Thing 21: Promoting yourself

14 11 2012

Creating a list of what I enjoy doing is actually much more difficult than I thought it was going to be.  If I wrote this list once a year I’m sure it would be different every time, according to what I’ve been doing at that time and how my skills and knowledge have broadened into new areas.

So, at the moment, the things that I really enjoy doing…

1. Organising things.  I love taking something chaotic and untamed and putting it into some order, whether that be ideas or words.  I get a lot of satisfaction from planning events and projects and thrashing out new ideas.  There’s nothing more satisfying to me than completing a list, plan or mindmap.  For every holiday I’ve ever been on I’ve devised a rota and have to make sure I have a selection of maps.  I admit it, I’m a geek.

2. Innovation.  My head is often turned by new and exciting things, and I love the thought of doing something that no-one else is doing.  I like to be at the front of developments at work and find that incredibly motivating.  I’m a  recent Twitter convert which is perfect for keeping me abreast of new ideas and professional developments. 

3. Writing.  I’ve always enjoyed turning ideas into words, and whether it’s a report for work, a reflective piece for my blog or an article for a newsletter, I really love trying to express myself and communicate to an audience using words.  And I adore reading too.. these days with an 18 month old son curling up with a good book is a rare indulgence.

4. Being around people.  I always thought that I was a shy person (and I was), but now that I’ve grown in confidence I’m finding that I get a huge amount of satisfaction and enjoyment from being with others.  I enjoy helping customers to find information, I love working alongside other professionals on projects and I get a real buzz when I talk to someone on the same wavelength as me who shares my ideas and passions.  I’ve grown to enjoy networking rather than seeing it as a necessary evil.  At home, my weekends are always spent catching up with family and friends, it’s happy time.

5. Running.  Ok, I don’t do much of this in work (obviously!), but outside of work it’s the only form of exercise that I’ve ever really found an affinity with.  I run with my dog and sometimes with other people, and it always feels like a real accomplishment when I finish a run.  It’s true that you get a buzz from running.  I feel sluggish and lethargic when I’m not running.

The things I really dislike doing…

1. Lack of human contact.  I could never work from home or work alone.  Being without human contact all day puts me in a bad mood and makes me withdraw even more into myself.  The endless days I spent revising alone in my bedroom as a teenager make me shudder.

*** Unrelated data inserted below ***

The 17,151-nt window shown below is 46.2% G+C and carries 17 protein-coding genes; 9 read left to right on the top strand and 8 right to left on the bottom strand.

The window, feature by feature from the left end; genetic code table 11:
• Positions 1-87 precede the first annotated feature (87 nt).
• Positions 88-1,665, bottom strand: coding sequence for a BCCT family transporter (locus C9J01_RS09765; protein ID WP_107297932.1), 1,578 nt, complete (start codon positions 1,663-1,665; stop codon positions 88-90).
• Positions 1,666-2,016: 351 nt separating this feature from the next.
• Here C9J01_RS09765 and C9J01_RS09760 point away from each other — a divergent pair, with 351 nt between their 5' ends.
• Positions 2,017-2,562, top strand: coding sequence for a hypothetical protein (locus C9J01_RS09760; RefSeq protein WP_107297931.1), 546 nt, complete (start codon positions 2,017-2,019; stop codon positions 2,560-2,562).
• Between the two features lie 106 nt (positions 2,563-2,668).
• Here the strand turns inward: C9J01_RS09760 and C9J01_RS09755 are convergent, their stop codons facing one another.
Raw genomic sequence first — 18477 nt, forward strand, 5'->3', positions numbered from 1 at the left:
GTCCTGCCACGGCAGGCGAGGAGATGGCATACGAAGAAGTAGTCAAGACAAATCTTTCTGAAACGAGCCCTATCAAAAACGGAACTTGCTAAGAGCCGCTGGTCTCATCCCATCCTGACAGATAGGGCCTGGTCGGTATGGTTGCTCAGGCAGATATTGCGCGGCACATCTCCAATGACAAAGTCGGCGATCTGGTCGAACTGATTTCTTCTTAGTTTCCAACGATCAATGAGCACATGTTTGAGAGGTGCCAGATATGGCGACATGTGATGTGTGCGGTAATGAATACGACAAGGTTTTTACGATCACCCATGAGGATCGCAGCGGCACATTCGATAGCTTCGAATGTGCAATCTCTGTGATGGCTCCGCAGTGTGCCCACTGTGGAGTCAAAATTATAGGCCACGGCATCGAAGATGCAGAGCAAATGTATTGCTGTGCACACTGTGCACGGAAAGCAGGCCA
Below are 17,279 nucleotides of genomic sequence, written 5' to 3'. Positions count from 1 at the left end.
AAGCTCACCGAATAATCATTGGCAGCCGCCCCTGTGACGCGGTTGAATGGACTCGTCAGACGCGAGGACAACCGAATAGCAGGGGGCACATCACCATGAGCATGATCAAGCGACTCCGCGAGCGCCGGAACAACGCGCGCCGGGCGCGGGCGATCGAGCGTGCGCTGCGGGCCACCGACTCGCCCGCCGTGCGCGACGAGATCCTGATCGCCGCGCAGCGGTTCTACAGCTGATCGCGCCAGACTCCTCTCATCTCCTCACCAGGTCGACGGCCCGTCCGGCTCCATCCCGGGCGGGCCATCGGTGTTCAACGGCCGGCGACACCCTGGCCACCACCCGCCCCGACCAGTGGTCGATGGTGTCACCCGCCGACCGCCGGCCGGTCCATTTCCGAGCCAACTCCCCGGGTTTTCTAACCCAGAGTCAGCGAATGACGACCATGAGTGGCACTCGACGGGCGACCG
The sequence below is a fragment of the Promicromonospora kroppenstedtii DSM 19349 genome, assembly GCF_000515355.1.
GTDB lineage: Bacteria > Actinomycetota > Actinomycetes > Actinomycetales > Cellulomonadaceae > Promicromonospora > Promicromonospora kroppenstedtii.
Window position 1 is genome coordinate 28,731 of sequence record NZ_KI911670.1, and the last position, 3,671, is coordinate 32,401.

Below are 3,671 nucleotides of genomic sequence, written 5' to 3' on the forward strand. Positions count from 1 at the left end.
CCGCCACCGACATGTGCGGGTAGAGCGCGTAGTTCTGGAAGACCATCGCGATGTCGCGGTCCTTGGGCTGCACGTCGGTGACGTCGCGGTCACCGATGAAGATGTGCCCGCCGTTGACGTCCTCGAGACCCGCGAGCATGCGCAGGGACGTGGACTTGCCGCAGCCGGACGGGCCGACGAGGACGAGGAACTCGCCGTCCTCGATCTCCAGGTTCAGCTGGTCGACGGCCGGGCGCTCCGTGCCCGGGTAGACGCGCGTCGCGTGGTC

2. Numbers.  I really can’t get over this one.  Anytime that I have to work with numbers, be it statistics, maths, finance…gah.  The very thought makes me feel nauseous.  My brain just doesn’t seem to work that way.

3. Not doing a proper job.  I get really frustrated when I haven’t completed something to the best of my ability due to lack of time or preparation.  I really come down hard on myself about it.  Last minute changes make me panic.  I also find it incredibly difficult to work with people who don’t pay attention to detail. Bad grammar and punctuation is a pet hate of mine.

This has been really interesting, it seems ridiculous that I’ve never actually stopped to think about what I enjoy doing and what I dislike.   I can’t believe I’ve never done it before.  And the final result is… I’m a geek, perfectionist and control freak!  Gah.

I’ve just completed an annotated CV for my Chartership submission, but I’m going to look at it again and see if I can include anything that’s more skills based.

I’ve not had many interviews, but the one thing I have always found really useful is to practice answering questions with a family member or friend prior to the interview.  You can get a rough idea of what questions will come up by examining the person specification.  I’ve sometimes used the book Great Answers to Tough Interview Questions for sample questions.

As someone who has been on an interview panel several times, I would say that you can definitely tell when someone has prepared or not.  The really impressive candidates are those who have done research into the role and some of the surrounding issues.  Also, don’t worry too much about being nervous.  A good candidate always shines despite nerves.

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Running reflections

2 11 2012

I’ve always described running as my ‘therapy’. It helps me clear my head, sort through my thoughts and gives me down time. Since returning to work 6 months ago after having my son I’ve struggled to make time to run and I’ve really noticed the change. I’ve felt more stressed and lethargic. So, I’ve entered the Liverpool Santa Dash (that I’ve run for the past four years) which has given me an incentive to start running again. It’s only 5k so manageable, and its a fun run so I’ll be raising money for charity too.

Last night I ran home from work. It’s about 4 miles and I managed it in 40 minutes which I was pleased with. What was interesting about running immediately after work was that the time on my own, with no other distractions, allowed me to re-run the day’s events in my mind, decide what had gone well and what I hadn’t managed to achieve. I also prepared a mental to-do list for the following day. This was a real achievement for me, since usually I get home to a tired and boisterous toddler, and the day’s events are quickly forgotten while I try to tidy up or sort tea out.

I’m definitely going to run home again. As well as helping me to get fit, it will help me to find some valuable reflection time. Which, since I’m planning to submit my chartership portfolio by the end of the year, is much needed!